December 24, 2015

The Phantom of the Opera (1925).


Review #774: The Phantom of the Opera.

Cast
Lon Chaney (Erik, The Phantom of the Opera), Mary Philbin (Christine Daaé), Norman Kerry (Vicomte Raoul de Chagny), Arthur Edmund Carewe (Ledoux), Gibson Gowland (Simon Buquet), John St. Polis (Comte Philippe de Chagny), and Snitz Edwards (Florine Papillon) Directed by Rupert Julian (with additional uncredited work by Edward Sedgwick and Lon Chaney)

Review
After a bit of shopping on the Eve of Christmas, I decided to watch a film that I had planned to do earlier in the year but had forgotten to. 90 years after its release, all of the cast members had died, but it was only last year that the final cast member (Carla Laemmle, playing a prima ballerina) died, which was also when Soundstage 28, a set made for the movie that was demolished. Naturally, the one scene that is most memorable is the reveal of the Phantom himself, makeup (created by Chaney himself) and all. It shocked audiences in 1925, and it still looks shocking now, in a way that CGI can never duplicate. Of course the sequence in color (with the Phantom as the Red Death, most notably) is also a highlight, particularly for the time it was shown in. It's a melodrama that lasts for...a run time that depends on what version you are watching. The original release was 101 minutes, but when it re-issued in 1930 with sound, it lasted 101 minutes. The version I watched lasted 107 minutes, so I guess I won out with the movie. The movie certainly sets itself well with regards to the mysterious aspects of the Phantom, but also with the character himself, presented as more than just someone who stalks the opera, but one of misery and hope, masked in deformity. Of course he also was once a prisoner on Devil's Island before he escaped, but still. Chaney truly dominates the movie, in part due to the makeup, but also his ability to act so well without sound. The chandelier scene is treated a bit low key (compared to other scenes), but it is enjoyable to watch a chandelier fall down, especially due to its size. This is a technical marvel in terms of its makeup by Chaney, but also a good horror film that was one of the first films in the Universal Monsters series. Go see it.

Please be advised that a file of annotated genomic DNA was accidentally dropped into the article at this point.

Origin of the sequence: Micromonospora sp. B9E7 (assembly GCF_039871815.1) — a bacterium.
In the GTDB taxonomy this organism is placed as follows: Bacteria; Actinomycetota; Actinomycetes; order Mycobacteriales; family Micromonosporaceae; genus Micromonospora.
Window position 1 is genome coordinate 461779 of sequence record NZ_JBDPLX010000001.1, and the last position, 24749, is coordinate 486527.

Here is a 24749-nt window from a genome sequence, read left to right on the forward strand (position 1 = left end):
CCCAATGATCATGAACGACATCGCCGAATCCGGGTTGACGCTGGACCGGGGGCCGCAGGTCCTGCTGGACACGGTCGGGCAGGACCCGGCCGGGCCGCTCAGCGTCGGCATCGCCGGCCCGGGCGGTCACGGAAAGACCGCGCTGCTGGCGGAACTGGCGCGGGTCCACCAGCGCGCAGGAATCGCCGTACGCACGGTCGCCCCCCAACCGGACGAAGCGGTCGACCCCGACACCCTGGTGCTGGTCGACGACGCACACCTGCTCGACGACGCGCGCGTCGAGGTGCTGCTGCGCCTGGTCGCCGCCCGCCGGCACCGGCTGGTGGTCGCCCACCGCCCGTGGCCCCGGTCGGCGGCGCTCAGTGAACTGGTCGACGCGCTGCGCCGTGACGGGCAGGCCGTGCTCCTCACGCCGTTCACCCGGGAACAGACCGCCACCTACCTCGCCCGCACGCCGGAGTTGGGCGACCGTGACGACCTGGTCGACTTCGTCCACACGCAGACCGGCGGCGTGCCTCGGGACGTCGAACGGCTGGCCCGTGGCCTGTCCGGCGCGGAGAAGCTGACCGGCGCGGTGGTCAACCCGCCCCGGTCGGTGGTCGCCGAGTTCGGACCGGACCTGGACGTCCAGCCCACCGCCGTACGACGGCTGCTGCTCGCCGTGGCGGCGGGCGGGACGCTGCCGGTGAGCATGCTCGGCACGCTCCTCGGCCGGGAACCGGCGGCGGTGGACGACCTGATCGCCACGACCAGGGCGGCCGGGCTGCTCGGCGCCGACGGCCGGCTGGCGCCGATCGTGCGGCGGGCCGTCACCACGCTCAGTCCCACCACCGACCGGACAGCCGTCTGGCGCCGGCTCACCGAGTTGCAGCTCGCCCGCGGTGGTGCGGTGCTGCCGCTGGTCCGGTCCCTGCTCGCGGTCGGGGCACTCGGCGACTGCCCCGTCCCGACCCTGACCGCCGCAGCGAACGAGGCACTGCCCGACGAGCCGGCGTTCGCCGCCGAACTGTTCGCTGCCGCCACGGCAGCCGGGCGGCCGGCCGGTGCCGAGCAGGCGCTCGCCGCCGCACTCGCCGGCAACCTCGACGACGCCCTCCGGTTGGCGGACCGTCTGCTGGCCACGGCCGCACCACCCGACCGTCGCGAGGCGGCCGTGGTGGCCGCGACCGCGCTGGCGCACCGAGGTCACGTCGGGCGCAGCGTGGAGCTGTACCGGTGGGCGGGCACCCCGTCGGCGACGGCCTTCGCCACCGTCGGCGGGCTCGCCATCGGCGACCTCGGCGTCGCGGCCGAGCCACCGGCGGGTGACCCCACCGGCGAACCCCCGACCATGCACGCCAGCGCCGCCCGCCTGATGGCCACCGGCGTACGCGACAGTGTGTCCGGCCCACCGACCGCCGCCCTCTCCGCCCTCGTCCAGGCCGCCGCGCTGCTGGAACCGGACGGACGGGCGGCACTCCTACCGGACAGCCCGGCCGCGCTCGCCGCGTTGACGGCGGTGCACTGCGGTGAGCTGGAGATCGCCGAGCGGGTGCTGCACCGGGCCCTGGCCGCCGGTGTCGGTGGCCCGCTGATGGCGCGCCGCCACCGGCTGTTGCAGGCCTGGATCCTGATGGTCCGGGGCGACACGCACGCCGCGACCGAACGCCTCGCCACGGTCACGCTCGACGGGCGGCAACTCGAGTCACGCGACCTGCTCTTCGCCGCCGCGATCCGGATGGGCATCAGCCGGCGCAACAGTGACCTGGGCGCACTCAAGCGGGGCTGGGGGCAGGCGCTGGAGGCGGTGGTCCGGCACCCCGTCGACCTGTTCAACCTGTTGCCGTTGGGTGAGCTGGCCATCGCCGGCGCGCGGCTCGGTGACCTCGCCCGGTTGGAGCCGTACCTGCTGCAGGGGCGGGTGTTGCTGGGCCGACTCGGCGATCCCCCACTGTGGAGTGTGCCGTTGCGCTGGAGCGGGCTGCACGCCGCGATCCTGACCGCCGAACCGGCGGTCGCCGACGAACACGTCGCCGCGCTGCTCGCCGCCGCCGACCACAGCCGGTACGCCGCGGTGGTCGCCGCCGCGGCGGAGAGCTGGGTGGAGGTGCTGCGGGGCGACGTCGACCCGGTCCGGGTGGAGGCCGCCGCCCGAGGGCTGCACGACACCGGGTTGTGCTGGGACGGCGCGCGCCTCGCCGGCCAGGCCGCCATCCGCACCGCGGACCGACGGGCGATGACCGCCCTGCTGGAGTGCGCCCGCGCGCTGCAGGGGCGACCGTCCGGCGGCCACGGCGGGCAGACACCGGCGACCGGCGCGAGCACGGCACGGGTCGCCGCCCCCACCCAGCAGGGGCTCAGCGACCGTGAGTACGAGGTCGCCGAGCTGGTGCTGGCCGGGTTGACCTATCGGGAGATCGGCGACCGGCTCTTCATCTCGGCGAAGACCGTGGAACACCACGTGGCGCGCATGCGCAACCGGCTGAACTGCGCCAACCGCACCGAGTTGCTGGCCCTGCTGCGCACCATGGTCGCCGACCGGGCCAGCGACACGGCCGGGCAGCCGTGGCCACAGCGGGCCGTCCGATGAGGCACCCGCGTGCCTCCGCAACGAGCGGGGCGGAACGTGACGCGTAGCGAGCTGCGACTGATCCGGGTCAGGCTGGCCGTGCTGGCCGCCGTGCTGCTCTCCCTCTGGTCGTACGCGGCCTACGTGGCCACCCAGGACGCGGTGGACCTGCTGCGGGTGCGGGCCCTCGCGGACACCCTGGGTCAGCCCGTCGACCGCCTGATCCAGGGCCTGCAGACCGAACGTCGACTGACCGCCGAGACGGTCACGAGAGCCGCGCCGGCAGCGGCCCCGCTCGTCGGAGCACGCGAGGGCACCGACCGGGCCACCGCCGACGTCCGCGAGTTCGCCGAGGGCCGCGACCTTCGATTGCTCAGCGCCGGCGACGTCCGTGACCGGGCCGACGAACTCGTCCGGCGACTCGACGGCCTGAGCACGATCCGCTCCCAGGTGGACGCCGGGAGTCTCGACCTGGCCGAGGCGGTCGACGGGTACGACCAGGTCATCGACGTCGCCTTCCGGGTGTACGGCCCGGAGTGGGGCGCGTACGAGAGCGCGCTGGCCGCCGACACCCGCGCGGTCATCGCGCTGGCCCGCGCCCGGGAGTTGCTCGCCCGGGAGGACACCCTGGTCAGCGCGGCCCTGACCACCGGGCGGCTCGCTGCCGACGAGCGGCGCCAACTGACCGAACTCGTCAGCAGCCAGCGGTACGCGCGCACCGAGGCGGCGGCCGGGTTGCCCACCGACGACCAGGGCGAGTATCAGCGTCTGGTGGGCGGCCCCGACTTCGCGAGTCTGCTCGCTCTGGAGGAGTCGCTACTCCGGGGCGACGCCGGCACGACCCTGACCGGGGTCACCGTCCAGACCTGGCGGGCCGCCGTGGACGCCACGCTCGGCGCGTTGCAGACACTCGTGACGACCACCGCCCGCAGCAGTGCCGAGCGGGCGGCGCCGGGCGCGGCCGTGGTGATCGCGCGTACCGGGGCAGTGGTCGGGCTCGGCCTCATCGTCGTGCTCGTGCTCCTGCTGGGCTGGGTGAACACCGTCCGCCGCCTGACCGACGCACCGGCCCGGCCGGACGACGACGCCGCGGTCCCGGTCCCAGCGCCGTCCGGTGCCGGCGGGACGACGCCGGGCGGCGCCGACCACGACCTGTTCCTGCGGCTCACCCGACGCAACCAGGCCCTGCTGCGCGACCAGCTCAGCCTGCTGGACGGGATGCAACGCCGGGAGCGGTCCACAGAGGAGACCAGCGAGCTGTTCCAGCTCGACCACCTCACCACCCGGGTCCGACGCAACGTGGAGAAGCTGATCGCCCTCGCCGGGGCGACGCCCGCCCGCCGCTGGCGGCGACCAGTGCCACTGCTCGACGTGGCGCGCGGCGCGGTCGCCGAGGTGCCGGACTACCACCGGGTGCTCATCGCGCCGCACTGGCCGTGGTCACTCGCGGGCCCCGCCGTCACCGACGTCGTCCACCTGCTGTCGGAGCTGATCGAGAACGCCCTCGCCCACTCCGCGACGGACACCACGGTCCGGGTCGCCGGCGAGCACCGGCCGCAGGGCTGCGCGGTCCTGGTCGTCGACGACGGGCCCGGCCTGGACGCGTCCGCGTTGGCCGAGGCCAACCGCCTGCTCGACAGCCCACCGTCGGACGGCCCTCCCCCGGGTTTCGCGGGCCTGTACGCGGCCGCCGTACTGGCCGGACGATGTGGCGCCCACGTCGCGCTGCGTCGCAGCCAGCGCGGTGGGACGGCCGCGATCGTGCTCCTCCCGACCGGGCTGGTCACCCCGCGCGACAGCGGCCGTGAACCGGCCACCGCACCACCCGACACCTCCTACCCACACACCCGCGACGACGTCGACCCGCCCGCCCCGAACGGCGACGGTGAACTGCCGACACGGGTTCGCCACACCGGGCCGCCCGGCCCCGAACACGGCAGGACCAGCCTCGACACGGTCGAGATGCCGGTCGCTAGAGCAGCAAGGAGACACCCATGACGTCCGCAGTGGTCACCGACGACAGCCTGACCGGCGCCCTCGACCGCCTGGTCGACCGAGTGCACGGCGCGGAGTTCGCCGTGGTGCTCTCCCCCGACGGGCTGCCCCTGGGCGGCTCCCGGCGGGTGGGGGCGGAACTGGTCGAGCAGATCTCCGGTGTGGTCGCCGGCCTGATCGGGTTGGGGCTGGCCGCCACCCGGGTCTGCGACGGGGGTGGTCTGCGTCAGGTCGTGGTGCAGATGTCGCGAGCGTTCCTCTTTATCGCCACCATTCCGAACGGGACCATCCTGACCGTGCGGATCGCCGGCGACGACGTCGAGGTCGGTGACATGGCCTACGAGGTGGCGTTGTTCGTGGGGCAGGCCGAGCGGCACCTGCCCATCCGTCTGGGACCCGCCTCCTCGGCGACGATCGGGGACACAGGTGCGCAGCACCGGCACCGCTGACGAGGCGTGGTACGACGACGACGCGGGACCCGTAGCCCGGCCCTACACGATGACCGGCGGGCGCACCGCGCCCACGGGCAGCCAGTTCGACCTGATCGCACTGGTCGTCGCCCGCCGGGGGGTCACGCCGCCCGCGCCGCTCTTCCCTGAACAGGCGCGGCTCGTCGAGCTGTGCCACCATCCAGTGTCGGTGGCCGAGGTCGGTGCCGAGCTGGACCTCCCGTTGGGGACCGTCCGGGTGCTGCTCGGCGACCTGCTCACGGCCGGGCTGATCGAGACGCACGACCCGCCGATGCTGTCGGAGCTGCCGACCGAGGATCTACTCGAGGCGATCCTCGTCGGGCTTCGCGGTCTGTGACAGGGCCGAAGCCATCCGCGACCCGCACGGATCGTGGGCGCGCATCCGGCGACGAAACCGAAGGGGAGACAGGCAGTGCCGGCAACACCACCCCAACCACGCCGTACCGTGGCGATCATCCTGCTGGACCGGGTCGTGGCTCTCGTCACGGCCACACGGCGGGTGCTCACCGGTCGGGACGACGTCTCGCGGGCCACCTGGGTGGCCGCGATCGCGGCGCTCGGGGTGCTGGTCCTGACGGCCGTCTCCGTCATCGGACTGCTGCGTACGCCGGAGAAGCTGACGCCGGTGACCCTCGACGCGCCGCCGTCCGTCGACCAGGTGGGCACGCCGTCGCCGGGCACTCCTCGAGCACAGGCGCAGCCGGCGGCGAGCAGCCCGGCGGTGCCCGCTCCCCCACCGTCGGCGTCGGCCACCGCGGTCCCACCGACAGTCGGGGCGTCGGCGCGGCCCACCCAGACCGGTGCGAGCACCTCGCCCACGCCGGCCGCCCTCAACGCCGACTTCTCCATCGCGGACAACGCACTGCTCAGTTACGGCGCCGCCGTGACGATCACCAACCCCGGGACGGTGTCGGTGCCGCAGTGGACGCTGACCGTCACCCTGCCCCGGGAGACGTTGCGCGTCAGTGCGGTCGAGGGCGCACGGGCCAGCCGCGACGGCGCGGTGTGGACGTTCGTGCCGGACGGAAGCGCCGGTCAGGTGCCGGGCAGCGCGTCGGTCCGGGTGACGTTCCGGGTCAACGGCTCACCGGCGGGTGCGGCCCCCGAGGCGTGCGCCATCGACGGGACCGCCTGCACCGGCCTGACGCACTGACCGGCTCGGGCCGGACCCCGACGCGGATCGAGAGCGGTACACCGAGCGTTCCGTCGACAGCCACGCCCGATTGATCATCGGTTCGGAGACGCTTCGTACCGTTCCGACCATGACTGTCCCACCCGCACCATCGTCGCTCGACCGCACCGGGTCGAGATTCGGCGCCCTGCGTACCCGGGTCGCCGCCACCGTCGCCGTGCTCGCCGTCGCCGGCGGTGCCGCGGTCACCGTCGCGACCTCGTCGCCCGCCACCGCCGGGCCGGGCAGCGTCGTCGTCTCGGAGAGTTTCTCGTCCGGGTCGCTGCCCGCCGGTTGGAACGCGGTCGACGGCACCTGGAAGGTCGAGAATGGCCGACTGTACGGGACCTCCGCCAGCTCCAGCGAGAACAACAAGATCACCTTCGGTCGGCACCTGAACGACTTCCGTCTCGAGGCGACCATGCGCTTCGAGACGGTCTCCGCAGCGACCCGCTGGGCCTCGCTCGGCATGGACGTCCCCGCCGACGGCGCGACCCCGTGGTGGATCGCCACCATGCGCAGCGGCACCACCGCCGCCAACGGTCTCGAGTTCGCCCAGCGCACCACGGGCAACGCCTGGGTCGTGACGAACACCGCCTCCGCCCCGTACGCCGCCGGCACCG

Overall, I give it 9 out of 10 stars.

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